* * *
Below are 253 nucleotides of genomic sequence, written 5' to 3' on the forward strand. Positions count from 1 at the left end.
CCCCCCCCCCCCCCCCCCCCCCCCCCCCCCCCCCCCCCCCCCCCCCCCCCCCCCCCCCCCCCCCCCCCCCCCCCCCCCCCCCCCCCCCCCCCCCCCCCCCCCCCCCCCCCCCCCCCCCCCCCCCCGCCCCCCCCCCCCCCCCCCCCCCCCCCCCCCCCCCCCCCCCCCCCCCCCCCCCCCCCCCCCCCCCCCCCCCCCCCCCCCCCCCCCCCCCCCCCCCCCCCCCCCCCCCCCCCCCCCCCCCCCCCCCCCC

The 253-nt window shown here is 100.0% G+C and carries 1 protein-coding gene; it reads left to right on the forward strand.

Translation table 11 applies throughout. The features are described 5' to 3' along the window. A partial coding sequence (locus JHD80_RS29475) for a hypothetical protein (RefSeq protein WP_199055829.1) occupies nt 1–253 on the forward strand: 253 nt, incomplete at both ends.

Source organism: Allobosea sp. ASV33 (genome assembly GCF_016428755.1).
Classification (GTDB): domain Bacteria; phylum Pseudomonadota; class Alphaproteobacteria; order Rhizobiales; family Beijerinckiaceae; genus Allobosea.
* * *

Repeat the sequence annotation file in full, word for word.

Below are 253 nucleotides of genomic sequence, written 5' to 3' on the forward strand. Positions count from 1 at the left end.
CCCCCCCCCCCCCCCCCCCCCCCCCCCCCCCCCCCCCCCCCCCCCCCCCCCCCCCCCCCCCCCCCCCCCCCCCCCCCCCCCCCCCCCCCCCCCCCCCCCCCCCCCCCCCCCCCCCCCCCCCCCCCGCCCCCCCCCCCCCCCCCCCCCCCCCCCCCCCCCCCCCCCCCCCCCCCCCCCCCCCCCCCCCCCCCCCCCCCCCCCCCCCCCCCCCCCCCCCCCCCCCCCCCCCCCCCCCCCCCCCCCCCCCCCCCCC

The 253-nt window shown here is 100.0% G+C and carries 1 protein-coding gene; it reads left to right on the forward strand.

Translation table 11 applies throughout. The features are described 5' to 3' along the window. A partial coding sequence (locus JHD80_RS29475) for a hypothetical protein (RefSeq protein WP_199055829.1) occupies nt 1–253 on the forward strand: 253 nt, incomplete at both ends.

Source organism: Allobosea sp. ASV33 (genome assembly GCF_016428755.1).
Classification (GTDB): domain Bacteria; phylum Pseudomonadota; class Alphaproteobacteria; order Rhizobiales; family Beijerinckiaceae; genus Allobosea.